The law of an "eye for an eye, and a tooth for a tooth" was also originally a measure of protection. It contrasted originally to the Song of Lamech (Gen. 4:23-24), and is simply the classical legal policy that legal responsibility is limited to the extent of injury done. The loss of an eye or a tooth does not grant the right to demand or to carry out the execution of the offender. It is impossible to say whether or not the legal principle was carried out literally; it would seem most likely that this depended upon the feelings and attitudes of the person who was granted redress by the court. Since the person who won a case was usually expected to execute the verdict himself, he was probably in a position to choose compensation or "vengeance." Since only one law in the entire Pentateuch provides maiming as a punishment (Deut.. 25:12, specifically prohibiting compensation: "thine eye shall not pity"), such action would likely have been unusual, and public opinion probably operated to prevent it. It is only in the light of this context that the teaching of the New Testament can be understood. What it intends is not the prohibition of private "vengeance," but any recourse to law for redress of wrong (Matt. 5:38-42. Cf. I Cor. 6:1-7).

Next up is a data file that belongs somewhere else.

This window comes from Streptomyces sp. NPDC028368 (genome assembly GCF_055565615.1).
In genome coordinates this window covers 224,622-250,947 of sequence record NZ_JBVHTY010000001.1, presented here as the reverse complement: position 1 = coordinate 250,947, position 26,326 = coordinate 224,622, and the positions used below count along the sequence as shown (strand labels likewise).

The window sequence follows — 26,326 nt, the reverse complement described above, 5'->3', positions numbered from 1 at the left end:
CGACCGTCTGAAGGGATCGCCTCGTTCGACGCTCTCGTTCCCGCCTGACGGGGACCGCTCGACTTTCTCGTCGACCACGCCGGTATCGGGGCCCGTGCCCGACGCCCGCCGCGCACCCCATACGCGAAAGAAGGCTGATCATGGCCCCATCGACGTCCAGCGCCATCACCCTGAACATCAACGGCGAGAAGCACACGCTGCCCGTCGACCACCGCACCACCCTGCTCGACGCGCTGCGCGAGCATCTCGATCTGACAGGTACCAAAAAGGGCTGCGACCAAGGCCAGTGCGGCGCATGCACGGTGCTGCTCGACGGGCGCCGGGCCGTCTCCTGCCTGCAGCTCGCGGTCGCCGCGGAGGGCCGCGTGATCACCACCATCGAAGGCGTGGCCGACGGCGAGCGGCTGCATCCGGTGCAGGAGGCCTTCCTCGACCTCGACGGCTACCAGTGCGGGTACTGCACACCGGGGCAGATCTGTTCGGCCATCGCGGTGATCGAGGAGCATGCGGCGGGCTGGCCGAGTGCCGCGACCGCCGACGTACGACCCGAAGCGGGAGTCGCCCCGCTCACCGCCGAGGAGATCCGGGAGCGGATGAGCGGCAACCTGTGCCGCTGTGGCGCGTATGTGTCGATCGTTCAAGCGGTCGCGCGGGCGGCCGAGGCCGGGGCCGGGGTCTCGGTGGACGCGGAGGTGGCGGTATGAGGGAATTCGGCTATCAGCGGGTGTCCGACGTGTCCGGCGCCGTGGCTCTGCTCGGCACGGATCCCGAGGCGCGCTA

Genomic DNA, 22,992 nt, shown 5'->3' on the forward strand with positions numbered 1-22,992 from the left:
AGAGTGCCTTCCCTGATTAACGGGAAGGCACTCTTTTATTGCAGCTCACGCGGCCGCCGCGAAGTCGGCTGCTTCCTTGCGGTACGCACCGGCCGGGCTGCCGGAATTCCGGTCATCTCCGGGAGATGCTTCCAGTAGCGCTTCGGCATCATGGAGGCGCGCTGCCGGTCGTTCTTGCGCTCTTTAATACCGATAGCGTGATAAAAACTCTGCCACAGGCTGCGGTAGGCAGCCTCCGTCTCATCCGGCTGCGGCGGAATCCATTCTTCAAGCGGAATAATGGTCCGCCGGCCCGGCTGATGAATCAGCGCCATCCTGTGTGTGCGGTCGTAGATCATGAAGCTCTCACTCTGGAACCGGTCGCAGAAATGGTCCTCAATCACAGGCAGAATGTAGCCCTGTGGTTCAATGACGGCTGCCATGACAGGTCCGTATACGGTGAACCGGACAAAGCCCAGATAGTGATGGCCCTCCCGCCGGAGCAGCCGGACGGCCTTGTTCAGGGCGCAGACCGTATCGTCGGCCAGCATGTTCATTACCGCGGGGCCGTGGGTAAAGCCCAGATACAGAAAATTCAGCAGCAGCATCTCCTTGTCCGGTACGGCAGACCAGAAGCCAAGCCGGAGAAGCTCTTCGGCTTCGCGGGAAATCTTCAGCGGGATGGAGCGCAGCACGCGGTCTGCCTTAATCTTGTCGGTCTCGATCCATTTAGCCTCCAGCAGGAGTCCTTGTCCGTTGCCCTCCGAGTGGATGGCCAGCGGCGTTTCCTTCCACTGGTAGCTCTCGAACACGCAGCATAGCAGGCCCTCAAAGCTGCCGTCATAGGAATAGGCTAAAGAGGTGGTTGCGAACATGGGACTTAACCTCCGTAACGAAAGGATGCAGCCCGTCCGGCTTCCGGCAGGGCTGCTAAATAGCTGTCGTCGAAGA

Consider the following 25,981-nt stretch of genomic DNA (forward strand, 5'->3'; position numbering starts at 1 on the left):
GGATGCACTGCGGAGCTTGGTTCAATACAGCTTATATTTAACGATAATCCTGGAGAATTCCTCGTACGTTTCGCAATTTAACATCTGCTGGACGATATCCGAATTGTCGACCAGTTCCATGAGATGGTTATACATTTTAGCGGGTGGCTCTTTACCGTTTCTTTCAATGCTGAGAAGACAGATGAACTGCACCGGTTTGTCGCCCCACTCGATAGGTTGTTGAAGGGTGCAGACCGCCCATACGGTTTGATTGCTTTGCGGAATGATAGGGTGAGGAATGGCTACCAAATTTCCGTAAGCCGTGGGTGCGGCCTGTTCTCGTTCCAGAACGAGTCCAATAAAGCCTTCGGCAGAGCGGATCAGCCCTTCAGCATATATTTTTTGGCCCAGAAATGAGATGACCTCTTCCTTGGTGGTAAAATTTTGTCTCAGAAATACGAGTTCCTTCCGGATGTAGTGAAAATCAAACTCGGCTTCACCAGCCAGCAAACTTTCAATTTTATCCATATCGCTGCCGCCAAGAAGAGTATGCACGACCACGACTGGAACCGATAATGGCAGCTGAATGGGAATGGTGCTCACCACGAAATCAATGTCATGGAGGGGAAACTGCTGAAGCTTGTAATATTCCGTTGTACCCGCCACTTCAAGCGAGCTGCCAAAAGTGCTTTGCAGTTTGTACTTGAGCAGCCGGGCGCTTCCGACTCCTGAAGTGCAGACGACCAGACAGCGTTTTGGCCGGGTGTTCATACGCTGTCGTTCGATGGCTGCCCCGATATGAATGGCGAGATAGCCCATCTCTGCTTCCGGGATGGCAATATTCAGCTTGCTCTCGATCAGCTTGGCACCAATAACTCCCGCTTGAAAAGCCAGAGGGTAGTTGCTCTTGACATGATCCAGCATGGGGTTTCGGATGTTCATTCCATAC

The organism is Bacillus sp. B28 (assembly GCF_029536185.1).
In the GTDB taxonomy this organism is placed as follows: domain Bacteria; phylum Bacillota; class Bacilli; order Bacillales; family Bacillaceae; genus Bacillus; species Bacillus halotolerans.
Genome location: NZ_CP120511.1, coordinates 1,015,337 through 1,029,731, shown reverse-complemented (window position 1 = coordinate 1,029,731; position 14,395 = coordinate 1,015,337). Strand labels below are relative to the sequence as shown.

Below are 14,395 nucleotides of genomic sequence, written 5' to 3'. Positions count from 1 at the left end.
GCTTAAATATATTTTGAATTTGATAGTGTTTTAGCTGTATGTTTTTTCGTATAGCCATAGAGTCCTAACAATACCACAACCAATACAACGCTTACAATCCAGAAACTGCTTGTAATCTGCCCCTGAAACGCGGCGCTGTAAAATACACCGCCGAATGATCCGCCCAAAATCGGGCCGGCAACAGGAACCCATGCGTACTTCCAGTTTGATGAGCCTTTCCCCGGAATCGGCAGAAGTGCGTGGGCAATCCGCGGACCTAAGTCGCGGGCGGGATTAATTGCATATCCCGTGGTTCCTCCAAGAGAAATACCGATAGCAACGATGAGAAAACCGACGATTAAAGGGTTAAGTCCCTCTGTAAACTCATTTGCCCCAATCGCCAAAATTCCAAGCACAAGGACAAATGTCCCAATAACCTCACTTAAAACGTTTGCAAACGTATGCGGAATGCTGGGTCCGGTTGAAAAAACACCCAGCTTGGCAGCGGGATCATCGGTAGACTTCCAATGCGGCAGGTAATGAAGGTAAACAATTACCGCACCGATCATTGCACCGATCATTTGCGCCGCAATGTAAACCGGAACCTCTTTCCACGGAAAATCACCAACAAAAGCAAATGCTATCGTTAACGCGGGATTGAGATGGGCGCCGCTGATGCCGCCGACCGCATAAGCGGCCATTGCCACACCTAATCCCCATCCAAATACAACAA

It is this "eye for an eye" passage which particularly strikes one as being a statement of policy rather than a binding law. In view of the position of lawcodes in general in the ancient world, we conclude that the Covenant Code is actually a description of legal policy -- much more specific than the original foundation of the Decalogue, but showing us the concepts of legal, religious, and moral obligation which were regarded as those norms most in harmony with the nature of the religious community before the time of the monarchy, from whose life and action they came.